That’s it! Remember, if you find this lacking or even offensive, there is more weekly beer news to be enjoyed for the firm of the firm of Boak & Bailey each and almost every Saturday as well as my candidate for the Stan with the finest Renaissance-era Low Country last name each and less than every Monday. I might see him this fall.

Be safe. Be happy. But if you can’t, be safe. Laters.

*Troooo-saaaahhhssss!!!
**Congratulations. You have navigated to the end of that sentence. My grade 8 English teacher will be receiving comment cards for the next 30 days.
***Never quite sure who plays Christ in this analogy.
****Hobby sauce! Hobby sauce!!!

Your Ontario Election Day Good Beer Blog Thursday News

Wow. We are here finally. Just a few weeks ago we got our first campaign photo of a leadership candidate pouring a beer. The best thing is there is a  chance that someone who got the second most votes to become the leader of his party will go on to lead that party to the second most votes to lead that party to election victory to become Premier of Ontario* for the next four years. See how nice and accommodating we Canadians are?** Actually, just with a good night in a pub, it is all about seat distribution. All so excellent. I trust by this time next week I am not an involuntary freelancer as a result.

Midday Update: I must have lost my marbles during the hazy dilerium brought on by that anthem to the province as I have forgotten to mention not only that you will need to check out Boak and Bailey’s pépites des actualités on Saturday but also failed to recognize Stan’s (i) return to the Northern Hemisphere but also (ii) his return to the Monday beer news correspondent’s desk.

Such confusing times. Confusion is all about the news these days. Did you know that in New Brunswick Moose Drool beer has to be called Moo Drool beer? Did you know, as my fellow Esq. reports, that the Oakland Athletics are legally objecting to a craft brewer of sorts for misuse of the word “athletic”? My main issue in the latter one is how you cannot have no-alcohol craft beer. It’s an impossibility to impose that technique and remain true to anything resembling a traditional process. Much more ominously, a careful eye has noted that a craft brewer in England has adopted reasonably identifiable fascist imagery and name branding. Denials ensued – but how thick are folk?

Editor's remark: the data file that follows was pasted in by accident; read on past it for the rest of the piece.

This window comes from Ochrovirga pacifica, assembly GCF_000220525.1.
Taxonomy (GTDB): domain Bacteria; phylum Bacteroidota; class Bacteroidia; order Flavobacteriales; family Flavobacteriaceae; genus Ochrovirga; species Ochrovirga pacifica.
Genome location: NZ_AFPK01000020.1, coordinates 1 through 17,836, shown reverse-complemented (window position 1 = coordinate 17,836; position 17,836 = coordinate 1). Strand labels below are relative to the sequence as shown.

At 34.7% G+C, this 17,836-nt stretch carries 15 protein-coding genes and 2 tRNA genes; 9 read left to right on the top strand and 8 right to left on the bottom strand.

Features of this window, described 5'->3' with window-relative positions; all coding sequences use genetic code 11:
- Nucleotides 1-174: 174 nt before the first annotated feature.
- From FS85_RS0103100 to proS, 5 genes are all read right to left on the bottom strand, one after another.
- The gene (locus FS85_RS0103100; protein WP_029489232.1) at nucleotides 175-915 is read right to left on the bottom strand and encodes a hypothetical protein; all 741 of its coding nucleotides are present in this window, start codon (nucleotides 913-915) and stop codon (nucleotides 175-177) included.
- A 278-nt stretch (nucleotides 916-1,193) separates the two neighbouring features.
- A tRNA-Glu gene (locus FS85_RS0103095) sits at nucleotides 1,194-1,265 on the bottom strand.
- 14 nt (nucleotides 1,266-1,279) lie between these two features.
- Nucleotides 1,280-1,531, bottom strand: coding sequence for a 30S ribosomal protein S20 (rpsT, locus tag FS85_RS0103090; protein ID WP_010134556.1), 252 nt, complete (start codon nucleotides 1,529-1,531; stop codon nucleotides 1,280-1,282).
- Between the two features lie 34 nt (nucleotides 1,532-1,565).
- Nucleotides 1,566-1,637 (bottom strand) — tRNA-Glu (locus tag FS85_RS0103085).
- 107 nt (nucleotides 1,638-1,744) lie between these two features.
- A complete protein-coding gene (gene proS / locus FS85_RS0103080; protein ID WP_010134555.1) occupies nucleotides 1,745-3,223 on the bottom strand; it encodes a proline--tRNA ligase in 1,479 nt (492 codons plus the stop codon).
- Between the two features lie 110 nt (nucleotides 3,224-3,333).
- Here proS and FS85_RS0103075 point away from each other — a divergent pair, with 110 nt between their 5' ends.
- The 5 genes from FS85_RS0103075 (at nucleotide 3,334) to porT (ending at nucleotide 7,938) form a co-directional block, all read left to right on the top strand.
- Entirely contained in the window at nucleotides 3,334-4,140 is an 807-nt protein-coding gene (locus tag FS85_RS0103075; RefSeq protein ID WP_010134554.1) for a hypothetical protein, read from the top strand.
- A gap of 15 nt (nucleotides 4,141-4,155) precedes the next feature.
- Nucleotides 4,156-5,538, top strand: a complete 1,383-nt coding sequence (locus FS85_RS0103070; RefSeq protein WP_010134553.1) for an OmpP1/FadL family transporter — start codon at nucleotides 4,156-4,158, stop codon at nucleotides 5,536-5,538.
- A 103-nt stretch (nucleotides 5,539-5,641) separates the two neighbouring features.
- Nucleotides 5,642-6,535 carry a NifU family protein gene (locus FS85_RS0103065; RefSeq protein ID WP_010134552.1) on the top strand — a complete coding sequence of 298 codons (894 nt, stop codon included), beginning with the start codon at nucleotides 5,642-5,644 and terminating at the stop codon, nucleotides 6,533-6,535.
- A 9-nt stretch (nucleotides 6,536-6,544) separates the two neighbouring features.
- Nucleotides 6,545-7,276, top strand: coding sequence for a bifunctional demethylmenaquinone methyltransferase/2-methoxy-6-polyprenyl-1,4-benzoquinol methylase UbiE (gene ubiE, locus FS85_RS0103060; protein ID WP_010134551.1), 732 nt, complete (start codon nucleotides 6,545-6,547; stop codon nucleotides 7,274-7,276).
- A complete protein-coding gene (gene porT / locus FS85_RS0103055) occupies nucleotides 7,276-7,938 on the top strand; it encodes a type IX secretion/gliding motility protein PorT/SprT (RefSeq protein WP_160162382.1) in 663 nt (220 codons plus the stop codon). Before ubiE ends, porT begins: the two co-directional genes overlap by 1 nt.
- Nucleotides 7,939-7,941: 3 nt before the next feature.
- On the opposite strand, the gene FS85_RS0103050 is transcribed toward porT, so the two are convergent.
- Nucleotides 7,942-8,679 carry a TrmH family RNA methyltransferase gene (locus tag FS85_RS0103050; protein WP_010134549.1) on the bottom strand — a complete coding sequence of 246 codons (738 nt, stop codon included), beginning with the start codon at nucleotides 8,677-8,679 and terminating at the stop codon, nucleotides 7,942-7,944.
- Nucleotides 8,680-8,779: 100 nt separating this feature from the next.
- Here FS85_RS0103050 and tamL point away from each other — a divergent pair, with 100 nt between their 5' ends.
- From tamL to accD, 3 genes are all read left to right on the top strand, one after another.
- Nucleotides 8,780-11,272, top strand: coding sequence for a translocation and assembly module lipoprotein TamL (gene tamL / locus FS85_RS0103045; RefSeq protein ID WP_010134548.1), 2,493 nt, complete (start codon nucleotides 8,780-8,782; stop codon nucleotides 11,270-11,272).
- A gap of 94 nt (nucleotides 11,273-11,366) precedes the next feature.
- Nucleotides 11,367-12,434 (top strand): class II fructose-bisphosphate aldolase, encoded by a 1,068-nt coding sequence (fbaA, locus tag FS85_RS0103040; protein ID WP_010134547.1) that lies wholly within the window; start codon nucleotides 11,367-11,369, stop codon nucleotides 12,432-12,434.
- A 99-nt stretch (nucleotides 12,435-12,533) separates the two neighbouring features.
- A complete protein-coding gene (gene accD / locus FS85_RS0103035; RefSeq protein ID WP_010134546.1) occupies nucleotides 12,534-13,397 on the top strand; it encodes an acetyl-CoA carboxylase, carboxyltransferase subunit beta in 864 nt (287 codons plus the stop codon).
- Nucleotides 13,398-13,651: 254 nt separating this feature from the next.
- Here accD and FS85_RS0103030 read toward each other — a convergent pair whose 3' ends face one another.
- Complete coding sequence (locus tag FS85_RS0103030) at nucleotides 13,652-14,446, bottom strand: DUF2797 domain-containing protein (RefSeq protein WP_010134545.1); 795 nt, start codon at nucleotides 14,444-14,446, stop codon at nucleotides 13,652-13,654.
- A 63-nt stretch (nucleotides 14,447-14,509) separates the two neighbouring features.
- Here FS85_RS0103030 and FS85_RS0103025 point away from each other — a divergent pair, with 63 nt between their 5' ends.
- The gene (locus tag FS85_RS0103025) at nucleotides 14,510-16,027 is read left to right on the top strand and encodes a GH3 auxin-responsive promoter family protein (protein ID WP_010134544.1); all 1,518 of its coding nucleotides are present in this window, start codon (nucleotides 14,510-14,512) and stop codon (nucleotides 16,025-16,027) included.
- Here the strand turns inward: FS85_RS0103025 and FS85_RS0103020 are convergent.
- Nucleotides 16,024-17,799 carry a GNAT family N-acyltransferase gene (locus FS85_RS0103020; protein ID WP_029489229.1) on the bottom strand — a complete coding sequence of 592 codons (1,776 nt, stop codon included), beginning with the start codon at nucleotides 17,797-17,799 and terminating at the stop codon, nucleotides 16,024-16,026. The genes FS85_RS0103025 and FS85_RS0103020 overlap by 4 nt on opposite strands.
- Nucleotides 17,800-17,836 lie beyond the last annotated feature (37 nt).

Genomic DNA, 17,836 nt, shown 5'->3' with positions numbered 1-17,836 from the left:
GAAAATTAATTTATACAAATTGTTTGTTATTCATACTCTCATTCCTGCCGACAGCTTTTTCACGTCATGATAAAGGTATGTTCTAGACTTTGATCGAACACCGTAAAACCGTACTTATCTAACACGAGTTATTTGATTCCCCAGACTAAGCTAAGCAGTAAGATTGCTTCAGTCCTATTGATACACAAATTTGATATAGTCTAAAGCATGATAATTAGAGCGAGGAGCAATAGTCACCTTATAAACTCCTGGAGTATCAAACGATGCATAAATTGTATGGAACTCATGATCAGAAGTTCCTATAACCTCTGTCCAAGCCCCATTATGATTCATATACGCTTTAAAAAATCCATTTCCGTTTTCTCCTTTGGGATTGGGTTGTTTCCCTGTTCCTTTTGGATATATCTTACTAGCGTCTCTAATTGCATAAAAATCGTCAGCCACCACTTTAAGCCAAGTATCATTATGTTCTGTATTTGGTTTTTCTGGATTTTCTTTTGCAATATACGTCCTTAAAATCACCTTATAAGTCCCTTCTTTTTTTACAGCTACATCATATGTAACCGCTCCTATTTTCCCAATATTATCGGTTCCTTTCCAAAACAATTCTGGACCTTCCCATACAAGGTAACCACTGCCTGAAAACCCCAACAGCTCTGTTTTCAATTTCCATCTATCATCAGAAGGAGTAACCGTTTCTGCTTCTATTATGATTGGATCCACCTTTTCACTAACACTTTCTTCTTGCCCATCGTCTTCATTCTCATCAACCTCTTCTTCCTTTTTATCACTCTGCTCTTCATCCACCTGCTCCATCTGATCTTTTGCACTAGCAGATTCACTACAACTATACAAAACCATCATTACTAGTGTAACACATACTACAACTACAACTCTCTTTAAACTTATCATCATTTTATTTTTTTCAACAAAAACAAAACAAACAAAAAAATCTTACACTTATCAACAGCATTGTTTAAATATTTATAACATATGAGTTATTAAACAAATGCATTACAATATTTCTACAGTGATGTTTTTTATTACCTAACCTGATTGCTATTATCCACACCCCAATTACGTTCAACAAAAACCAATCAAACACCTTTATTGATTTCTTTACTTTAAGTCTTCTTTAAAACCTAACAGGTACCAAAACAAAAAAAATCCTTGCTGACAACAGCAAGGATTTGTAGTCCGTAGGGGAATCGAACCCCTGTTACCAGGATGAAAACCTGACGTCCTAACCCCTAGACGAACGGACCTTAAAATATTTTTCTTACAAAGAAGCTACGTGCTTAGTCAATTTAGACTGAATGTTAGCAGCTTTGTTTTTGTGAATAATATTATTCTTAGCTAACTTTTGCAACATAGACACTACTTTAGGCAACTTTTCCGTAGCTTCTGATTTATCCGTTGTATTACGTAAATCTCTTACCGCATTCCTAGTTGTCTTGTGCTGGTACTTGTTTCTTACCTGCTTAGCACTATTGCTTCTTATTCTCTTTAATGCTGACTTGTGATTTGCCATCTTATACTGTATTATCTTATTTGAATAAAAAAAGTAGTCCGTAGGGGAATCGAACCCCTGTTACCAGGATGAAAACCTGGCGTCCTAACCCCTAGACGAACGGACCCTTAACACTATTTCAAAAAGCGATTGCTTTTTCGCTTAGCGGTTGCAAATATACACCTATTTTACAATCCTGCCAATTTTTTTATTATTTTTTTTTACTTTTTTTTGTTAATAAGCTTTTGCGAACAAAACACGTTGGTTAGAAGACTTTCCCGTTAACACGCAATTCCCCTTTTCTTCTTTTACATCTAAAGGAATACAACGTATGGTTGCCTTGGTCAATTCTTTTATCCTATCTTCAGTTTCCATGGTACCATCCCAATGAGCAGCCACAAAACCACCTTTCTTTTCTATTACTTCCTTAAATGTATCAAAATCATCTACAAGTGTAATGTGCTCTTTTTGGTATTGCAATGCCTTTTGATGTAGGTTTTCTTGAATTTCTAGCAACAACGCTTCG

In a more tangled pit of legalese, we learn of this story coming out of a court process in North Carolina:

A lawsuit brought by Charlotte’s largest craft brewers has uncovered illegal activity amid efforts to overturn North Carolina’s self-distribution laws, according to an attorney representing them. Initial discovery exposed a “secret agreement” between Anheuser-Busch and distributor R.A. Jeffreys that gives sales of those beers priority over all other products — illegal under a 1989 state law, says Drew Erteschik, co-counsel for The Olde Mecklenburg Brewery, NoDa Brewing Co. and the Craft Freedom initiative. 

I love secret deals in that you often find if you do a little research they were actually reasonably discoverable at the time… BUT THE POINT STAYS THE SAME NOW!!! Secret anti-craft factions lining up against us all. How will craft survive… err, maintain its place… err, resist massive continuing expansion?

Sad wine news from Nova Scotia as frost in June hammers the grape crop.

Speaking of craft expansion, Evil Twin Brewing has called out the hidden shadowy practice of private equity’s grasp upon the ankles of craft beer, including this in lamentation to a voice speaking for the cause of money – a dirge to what is and what should never be. Oddly, this is all raised in response to the expansion of the Mikkeller corporate empire. Being owned by, I now assume, more evil twin.

Note: extremely interesting connection drawn by one US craft brewer between the discussion above, the underlying state of affairs and its refusal to participate in the central authority hugging “IndePendeNt” seal*** issued by the Brewers Association.

This tweet reminded me that it is good to remember that, while Canada may be relatively young, Ontario retains a number of Georgian taverns like the 1830s Black Bull Tavern of Queen Street in Toronto.

Tank Stella“? Please tell me that is code for something.

Jeff pointed out something very interesting when he discussed whatever something called “rosé beer” is:

No. Rosé is just a name applied to preexisting beers to move product. Hibiscus goses? The first of those appeared nearly a decade ago. This is not a new style, it’s just a way to make people there’s something new here.

It relates to a point The Beer Nut made over here in relation to east coast IPA. The death of style being accompanied by confusion as to the continuing lingering existence of what was formerly perceived as, you know, a style. I have never understood “east coast IPA” since people stopped praising east coast IPA circa 2007. Harpoon IPA is the model. Malty and less hoppy and perhaps still available  at Fenway… or wherever else no one cares about your Cicerone server badge. Rosé beer? Quebec’s Rosée D’Hibiscus has had reviews posted on BeerADvocate since at least 2007 including this linguistic wizardry: